• People are Y! If you provide an environment that is based on voluntariness but guided by seriousness and consistency, then much else falls into place. Colleagues in such an environment never care about the well-being of the company - quite the opposite!
  • Self-organization is self-control in all areas. For owners and management, this means: transformation all the way or not at all. Sure, a fair amount of trust is required, but most important is your determination. If you do not exemplify beta, it will never be able to unfold in the company. The sad truth is that it is difficult, if not impossible, to start a beta transformation from within a department. The internal resistance is simply too great unless the invitation comes from the owners/managers.

A good transformation does not generate losers. This remains my guiding principle throughout our journey. F7 has done great, but there is still a lot to do. Of course, there are many things we are not doing right yet, but we are willing to learn and keep our eyes open, and it is our transformation! Next up, hopefully soon, is another OpenSpace meeting. Corona has slowed us down a bit, because such a meeting is only really fun if you sit together and create with everyone who is interested. In my opinion, a lot of potential is lost in videoconferences, because the rule cramp (netiquette, etc.) and connection problems simply inhibit concentrated and fair work.

Oh: Maybe one more thing at the end of this article: Our colleagues now offer Claas and me completely new possibilities. Loss of control is suddenly a positive term in such an organization, the greatest thing in the world. Everything is running smoothly and we have time again for the really nice tasks of a management. At the moment we are planning a small tour of Germany in September. Finally meeting our customers again, even if Corona is not quite over yet. Of course we also hope to make one or two new contacts.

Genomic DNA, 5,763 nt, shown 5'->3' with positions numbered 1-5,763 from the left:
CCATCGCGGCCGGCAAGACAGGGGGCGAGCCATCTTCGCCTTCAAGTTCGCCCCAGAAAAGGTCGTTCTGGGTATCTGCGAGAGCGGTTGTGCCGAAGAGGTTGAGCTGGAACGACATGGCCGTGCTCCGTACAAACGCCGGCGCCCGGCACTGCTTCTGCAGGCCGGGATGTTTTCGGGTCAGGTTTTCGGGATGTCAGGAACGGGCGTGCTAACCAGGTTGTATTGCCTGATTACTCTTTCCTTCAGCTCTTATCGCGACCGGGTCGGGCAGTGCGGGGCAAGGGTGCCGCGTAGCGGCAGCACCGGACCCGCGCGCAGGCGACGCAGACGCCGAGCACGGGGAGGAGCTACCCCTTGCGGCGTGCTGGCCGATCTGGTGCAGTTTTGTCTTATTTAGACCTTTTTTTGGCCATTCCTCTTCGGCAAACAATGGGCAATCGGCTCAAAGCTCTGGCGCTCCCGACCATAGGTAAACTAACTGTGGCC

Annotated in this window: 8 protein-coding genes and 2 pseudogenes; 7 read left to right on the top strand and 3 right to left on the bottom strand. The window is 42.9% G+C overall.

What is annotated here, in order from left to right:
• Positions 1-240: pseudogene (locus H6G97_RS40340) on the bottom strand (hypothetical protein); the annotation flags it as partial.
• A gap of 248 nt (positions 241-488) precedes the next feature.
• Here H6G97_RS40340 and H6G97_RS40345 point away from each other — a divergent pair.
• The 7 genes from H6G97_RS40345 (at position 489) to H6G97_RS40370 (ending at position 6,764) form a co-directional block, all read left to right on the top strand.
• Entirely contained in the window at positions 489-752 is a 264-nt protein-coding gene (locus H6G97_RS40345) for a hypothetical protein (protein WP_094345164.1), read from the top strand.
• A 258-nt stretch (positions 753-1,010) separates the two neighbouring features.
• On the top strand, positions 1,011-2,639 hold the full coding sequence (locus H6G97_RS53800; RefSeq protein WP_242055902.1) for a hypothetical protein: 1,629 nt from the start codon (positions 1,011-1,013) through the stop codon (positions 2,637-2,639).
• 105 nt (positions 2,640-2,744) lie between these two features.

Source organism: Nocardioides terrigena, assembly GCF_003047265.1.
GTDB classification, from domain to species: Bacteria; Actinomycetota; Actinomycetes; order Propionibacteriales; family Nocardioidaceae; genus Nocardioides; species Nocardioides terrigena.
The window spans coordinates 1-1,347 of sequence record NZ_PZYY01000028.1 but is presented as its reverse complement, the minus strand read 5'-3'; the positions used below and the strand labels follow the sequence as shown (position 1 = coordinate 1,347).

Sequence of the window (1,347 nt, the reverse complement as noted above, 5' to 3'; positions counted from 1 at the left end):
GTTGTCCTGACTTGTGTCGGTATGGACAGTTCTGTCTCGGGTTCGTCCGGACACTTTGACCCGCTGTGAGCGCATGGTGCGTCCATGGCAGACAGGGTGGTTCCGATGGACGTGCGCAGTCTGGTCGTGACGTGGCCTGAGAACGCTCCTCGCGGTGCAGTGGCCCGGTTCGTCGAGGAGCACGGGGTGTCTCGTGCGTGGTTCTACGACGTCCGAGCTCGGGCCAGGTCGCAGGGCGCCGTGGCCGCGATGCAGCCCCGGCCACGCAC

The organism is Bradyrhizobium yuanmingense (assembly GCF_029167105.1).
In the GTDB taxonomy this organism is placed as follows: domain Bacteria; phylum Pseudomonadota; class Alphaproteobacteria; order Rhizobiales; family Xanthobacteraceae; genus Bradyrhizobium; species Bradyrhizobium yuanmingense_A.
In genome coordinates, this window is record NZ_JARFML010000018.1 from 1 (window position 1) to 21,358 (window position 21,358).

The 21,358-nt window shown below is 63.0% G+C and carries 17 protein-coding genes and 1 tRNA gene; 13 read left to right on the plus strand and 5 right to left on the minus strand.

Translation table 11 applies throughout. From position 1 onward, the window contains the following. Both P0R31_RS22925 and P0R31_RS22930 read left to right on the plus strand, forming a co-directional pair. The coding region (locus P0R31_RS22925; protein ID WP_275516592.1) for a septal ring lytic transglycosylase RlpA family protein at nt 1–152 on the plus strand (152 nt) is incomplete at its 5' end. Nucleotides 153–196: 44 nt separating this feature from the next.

The planned route is Berlin - Dresden - Munich - Augsburg - Ulm - Düsseldorf and back. Maybe we even cross your way and you would like to meet us Beta guys? Then just contact me! Otherwise I am of course happy about a feedback via e-mail.




Red42 GmbH - Silke Hermann and Niels Pflaeging

here especially the following reading from the shop:

Booklet No. 1: The 12 Laws of the Beta Codex
The 12 laws of the beta code - concise, handy and clearly explained! 

Brochure No. 3: Cell Structure Design
The basics and principles of time and complexity appropriate organizational design

Complexity modes
Clever ways to (re)energize organizations and work in complexity.

Organization for complexity
How work comes alive again - and high performance emerges.

The Power of Language Poster
3rd edition - German version 2020. Now in a new design with more than 320 terms. 

In every company there is a better
Time-oriented business management with the Weichselbaum system.

Alinbu Consulting - Peter Pröll

Sichtart e.U. - Podcast by Elisabeth Sechser


David Marquet, Turn The Ship Around! v

Organization for complexity: Niels Pfläging at Innovation Day 2017

Principles behind the Agile Manifesto

The BetaCodex Online Meetup - Be sure to join!

The Slack BetaCodex Group

Your feedback

Write us your opinion about our blog post. If you have any questions, we will be happy to advise you and look forward to hearing from you!

Your email address will not be published.

* These fields are required

Write comment

More Articles